We ended just before four o’clock, so I decided to cross the street to attend vigil Mass at St. Elizabeth of Hungary. The building is familiar to me because it was my grandmother’s church, although at that time it was St. Anthony of Padua. The homily began with a story about the first weekend of October in 1987. Father Cyr reminded us that there was a huge freak snowstorm that weekend, which immediately brought to my mind my in-laws, who lived near North Adams in Stamford, Vermont. They had come out to visit us that weekend and wound up staying an extra day because a state of emergency had been declared so that they could not travel home. They were both public school educators, but schools were cancelled due to the heavy, wet snow, which broke many trees because they still had their leaves and could not to take the additional weight. The moral of the story was not to personalize unfortunate experiences. A snowstorm is not about you! Instead, as was seen in the Scripture readings of the day, we are called to have patience, to have faith, to gather spiritual strength, and to act for good. Given the animosity that has been on public display in these last months, I took heart that we can still change and act in a positive way. I needed that reassurance.

We spent the evening in various constellations talking and eating and talking and walking and talking some more. I love how our conversations flow so easily through family, travel, our work, change, poets and poetry. And Ezra Pound, whose name I have heard more today than any other day of my life…

 

 

Thank you to the authors who participated in our poetry and prose series during 2015

I am so glad that to have found Silver Birch Press in 2015! I am so pleased to have been part of five of these series:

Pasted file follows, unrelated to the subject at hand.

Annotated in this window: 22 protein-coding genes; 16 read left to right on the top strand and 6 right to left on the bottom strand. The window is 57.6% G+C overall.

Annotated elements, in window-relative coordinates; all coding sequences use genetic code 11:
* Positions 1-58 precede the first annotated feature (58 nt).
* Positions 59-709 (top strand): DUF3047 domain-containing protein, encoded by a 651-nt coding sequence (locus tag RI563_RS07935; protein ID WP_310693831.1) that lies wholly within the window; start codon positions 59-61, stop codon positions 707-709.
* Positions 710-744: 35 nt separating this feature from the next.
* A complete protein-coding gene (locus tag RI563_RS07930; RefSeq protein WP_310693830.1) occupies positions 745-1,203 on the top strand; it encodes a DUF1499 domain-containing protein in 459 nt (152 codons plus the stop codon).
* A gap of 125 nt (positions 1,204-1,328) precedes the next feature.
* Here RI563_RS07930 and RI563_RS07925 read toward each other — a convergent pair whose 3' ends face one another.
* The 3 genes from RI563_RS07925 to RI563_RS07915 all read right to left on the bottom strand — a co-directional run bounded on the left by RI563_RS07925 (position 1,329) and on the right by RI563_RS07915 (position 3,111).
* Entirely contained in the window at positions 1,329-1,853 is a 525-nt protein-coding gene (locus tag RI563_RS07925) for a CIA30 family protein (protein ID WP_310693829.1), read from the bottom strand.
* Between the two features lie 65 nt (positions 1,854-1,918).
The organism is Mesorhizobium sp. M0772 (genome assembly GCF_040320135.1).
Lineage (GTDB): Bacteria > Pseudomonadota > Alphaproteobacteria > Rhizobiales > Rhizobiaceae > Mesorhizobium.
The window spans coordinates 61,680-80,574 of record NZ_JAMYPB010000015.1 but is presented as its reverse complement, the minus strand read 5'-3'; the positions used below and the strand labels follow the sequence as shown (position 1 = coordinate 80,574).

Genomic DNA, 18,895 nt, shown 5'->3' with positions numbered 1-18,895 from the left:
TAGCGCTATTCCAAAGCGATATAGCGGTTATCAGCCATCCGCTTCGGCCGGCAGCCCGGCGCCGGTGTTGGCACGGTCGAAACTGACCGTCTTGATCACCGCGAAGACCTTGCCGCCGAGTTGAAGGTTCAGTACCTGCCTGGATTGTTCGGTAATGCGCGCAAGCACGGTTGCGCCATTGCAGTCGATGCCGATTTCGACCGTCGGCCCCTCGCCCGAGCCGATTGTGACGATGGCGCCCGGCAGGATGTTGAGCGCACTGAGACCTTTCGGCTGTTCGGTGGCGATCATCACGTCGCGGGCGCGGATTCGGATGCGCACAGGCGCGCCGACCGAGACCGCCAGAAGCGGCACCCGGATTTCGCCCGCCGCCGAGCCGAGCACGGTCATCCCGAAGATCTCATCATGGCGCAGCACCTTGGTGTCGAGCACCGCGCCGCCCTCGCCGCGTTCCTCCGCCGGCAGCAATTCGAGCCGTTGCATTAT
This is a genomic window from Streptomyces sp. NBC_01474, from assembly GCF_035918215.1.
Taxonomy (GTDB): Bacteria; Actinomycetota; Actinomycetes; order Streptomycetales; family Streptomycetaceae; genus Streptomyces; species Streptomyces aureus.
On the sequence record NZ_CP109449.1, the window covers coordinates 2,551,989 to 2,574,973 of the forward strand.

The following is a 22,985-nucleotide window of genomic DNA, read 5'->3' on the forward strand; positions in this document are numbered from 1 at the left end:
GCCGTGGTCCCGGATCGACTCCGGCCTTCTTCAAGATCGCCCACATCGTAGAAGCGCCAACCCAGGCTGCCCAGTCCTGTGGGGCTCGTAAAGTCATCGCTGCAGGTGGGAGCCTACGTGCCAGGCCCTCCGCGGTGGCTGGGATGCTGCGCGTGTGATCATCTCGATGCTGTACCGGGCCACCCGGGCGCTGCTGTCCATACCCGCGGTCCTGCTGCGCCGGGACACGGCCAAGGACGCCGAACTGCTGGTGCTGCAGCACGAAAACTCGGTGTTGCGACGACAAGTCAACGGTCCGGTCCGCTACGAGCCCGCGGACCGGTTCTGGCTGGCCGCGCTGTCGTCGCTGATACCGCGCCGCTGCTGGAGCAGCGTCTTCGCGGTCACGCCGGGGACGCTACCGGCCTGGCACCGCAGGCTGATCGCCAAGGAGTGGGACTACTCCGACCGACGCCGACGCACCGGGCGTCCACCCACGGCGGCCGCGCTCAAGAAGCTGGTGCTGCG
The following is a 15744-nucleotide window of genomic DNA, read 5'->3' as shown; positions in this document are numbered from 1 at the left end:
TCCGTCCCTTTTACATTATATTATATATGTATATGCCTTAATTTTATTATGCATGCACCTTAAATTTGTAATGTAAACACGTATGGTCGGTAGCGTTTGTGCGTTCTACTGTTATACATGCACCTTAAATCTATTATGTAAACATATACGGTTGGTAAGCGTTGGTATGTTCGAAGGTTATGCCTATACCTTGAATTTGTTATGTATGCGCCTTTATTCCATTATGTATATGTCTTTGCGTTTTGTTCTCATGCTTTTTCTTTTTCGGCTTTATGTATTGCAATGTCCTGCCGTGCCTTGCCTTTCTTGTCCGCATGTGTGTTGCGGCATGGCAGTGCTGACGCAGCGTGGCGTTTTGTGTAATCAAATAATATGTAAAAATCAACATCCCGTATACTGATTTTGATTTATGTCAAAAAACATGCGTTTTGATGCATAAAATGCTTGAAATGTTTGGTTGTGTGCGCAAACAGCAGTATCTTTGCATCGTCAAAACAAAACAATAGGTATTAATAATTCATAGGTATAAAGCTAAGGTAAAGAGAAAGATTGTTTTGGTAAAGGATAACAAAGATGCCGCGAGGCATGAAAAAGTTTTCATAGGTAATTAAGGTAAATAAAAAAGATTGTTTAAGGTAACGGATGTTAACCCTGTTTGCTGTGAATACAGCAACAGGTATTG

All About My Name
My Perfect Vacation
My Sweet Word
When I Hear That Song
Me, During the Holidays

What will 2016 bring? It will be exciting to experience it!

Silver Birch Press

thank you
During 2015, the Silver Birch Press blog featured 10 poetry and prose series. Many thanks to all who participated. All told, our 2015 writing prompts generated 965 poems and stories — the vast majority written specifically for our series. Amazing!

IAM WAITING Poetry Series (Dec. 1, 2014 – Jan. 31, 2015): 137 participants

WHERE I LIVE Poetry & Photography Series(Feb. 1 – March 31, 2015): 132 participants

ME, AS A CHILD Poetry Series (April 1 – May 31, 2015): 175 participants

ALL ABOUT MY NAME Poetry Series (June 1 – July 18, 2015): 160 participants

MY PERFECT VACATION Poetry & Prose Series (July 19 – Aug. 21, 2015): 71 participants

MY METAMORPHOSIS Poetry & Prose Series (Aug. 22 – Sept. 15, 2015): 52 participants

MY SWEET WORD Poetry & Prose Series(Sept. 16 – Oct. 31, 2015): 98 participants

WHEN I HEAR THAT SONG Poetry & Prose Series

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600!

Yay! Top of JC’s Mind just hit 600 followers! Thanks to everyone who visits, likes, and/or follows, especially to poets and others who have been following along with my Mass MoCA poetry residency/Tupelo Press workshop posts. (Shameless plug.)

The posts are here and here and here and here and here and here and here and here and here, with a Binghamton Poetry Project anthology post with three new poems from this last session here.

Feel free to start at the beginning and read through or go non-linear and start anywhere. We poets love that!  😉

Mass MoCA Poetry Residency: Wednesday

I started the day early with a shower and bonus blog post before heading out into the frosty morning with my wet hair, camera, and paraphernalia. I took some shots of steeples and St. Francis church on my way to breakfast at Dunkin’ Donuts. As I ate and warmed my hands with a cup of mint cocoa, I called B to check in and fill him in on the happenings here in North Adams. After thawing my hands, I went out to take more photos, heading over to Sperry Ave. where my grandparents had lived and taking some photos of the Hoosic. Next, I crossed back over to St. Francis and what was Drury High School before becoming Silvio O. Conte Middle School and is now becoming Colgrove Elementary School. Then, I went to my studio at Mass MoCA and drafted two new poems, one on the Hoosic River and one on mocha sundaes. Before any one else arrived I also had time to call my mom who helped me recall some details about Apothecary Hall on Main St.